Inspired by a comment by one of our readers, Steve C. writes about short term rentals in Richmond. Watch for future articles by Steve with regard to Church Hill renovations and new construction.
In response to a recent CHPN report, “AirBnB Party Gone Wrong,” reader MP inquired: “I thought full house short-term Air BNBs were illegal?”
Short term AirBnB rentals are illegal — at least that is the opinion of city officials at the Planning Commission. Such rentals “are currently not identified as a permitted use by the City’s Zoning Ordinance and are, therefore, prohibited.” [I will leave it to the reader to assess the validity of this reasoning.] The matter of regulating short-term AirBnB-type rentals came up recently at the regular January 7, 2019, Planning Commission meeting. The Planning Commission decided to revisit the issue soon (as will City Council). But in fact, such short term rentals have already been evaluated by the Planning Commission, in 2015.
Spurred, in 2105, by the UCI World Cup, the Richmond City Council directed the City’s Planing Commission “to conduct a study concerning the use of internet lodging devices in the city of Richmond” and “whether any . . . laws or regulations are necessary to address any issues created by the rental of real property through internet lodging services.” Included were instructions to investigate the general impact of such lodging, taxing such rentals as wells as zoning/parking/ traffic issues and health and safety issues. The planning Commission’s 2015 report can be found here.
Here are a few highlights from the 2015 Planning Commission report:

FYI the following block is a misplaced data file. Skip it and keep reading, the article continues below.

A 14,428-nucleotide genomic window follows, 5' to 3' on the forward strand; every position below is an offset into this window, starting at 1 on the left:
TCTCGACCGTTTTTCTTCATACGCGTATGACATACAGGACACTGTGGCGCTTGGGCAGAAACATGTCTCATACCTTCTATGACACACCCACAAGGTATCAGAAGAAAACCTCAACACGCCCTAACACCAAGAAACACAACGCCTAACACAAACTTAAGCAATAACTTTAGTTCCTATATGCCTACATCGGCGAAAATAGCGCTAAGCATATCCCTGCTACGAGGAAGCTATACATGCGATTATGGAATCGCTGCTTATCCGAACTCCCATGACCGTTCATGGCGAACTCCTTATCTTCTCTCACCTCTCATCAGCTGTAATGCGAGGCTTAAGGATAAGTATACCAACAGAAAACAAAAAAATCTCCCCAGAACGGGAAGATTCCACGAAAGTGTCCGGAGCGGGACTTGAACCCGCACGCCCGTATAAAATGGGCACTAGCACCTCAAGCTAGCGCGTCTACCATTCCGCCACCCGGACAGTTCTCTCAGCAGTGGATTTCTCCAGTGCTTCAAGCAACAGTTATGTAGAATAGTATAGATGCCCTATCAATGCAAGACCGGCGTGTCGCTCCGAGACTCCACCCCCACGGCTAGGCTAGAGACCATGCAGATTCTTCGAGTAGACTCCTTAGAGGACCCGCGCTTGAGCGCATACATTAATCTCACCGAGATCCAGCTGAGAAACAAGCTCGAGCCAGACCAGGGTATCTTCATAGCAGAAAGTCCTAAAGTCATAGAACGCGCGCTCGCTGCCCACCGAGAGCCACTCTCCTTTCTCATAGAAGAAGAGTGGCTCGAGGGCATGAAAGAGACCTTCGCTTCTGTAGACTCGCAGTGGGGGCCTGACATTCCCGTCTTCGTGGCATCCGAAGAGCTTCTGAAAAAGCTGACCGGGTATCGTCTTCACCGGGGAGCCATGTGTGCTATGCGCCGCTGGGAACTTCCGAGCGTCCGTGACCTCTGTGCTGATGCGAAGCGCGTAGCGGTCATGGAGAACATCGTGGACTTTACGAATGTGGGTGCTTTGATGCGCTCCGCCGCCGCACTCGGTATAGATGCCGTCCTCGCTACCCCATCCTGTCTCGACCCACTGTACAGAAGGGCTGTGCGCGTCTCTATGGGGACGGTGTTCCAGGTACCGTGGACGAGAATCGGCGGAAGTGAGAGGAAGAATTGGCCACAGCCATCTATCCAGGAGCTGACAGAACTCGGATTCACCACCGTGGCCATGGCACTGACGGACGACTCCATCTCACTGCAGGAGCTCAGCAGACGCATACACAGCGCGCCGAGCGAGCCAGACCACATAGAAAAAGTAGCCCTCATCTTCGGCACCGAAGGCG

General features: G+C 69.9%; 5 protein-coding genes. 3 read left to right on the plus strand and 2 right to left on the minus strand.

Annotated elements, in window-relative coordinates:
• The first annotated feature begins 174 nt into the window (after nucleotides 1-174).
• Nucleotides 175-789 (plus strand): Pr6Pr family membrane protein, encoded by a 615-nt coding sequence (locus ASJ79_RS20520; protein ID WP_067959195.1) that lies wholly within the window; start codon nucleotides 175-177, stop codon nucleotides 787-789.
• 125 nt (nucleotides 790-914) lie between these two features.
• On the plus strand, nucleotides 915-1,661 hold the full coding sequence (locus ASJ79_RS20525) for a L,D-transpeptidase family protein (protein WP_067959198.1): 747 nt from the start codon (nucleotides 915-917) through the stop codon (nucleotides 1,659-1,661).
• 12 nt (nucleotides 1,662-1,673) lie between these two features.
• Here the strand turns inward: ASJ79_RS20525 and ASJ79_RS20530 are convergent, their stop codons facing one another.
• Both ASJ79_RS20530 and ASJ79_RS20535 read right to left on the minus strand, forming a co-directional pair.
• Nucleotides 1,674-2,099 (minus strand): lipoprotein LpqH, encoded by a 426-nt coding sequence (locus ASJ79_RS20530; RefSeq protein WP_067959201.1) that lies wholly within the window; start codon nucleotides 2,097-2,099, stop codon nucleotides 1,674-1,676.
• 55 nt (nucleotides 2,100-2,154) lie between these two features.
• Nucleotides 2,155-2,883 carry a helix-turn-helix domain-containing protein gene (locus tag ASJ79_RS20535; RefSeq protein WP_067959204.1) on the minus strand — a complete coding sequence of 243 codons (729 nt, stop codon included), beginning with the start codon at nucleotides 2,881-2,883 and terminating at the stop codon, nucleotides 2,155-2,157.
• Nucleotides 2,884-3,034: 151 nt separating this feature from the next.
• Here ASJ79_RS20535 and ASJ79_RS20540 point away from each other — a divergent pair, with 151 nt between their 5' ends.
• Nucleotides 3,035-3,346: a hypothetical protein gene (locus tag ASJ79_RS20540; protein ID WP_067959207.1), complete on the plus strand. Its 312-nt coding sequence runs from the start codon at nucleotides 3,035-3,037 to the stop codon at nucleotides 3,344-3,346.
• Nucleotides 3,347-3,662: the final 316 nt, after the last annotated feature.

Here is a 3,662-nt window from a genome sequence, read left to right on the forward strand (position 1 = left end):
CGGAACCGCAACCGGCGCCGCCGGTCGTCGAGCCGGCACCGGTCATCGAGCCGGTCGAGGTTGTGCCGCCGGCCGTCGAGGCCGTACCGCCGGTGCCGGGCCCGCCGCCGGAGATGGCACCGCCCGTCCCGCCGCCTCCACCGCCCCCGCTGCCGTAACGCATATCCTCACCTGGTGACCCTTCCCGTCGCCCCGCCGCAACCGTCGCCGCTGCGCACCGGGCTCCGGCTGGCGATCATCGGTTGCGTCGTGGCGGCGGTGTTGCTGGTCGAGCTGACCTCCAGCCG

Much (perhaps too much) manpower would be required to effectively regulate such rentals.
Lodging taxes should be collected, but the sum will probably not be significant. (Such short term rentals “should not be viewed as a large revenue generator.”) As of 2015, sites such as AirBnB did not assist in collecting these taxes, except for large cities.
Current health regulations and fire regulations do not impact short-term rentals. However, it is possible that stricter building code requirements could kick in, which in some cases could mean that older homes would have to comply with current building code regulations. It also could mean the City might mandate inspections of property used for short term rentals.
The report spends a good deal of time looking at how other cities have handled these issues. The Commission seemed to be impressed by cities who spent time and effort hearing from the public before enacting laws and regulations. There are myriad possibilities and issues here.
Would a business license be required? Would the City conduct inspections and, if so, how often and at what fee? Would the renter/host be required to occupy the property during rental? (some jurisdictions actually require this). I would expect the issue to begin percolating to the surface in the next few months, perhaps this summer.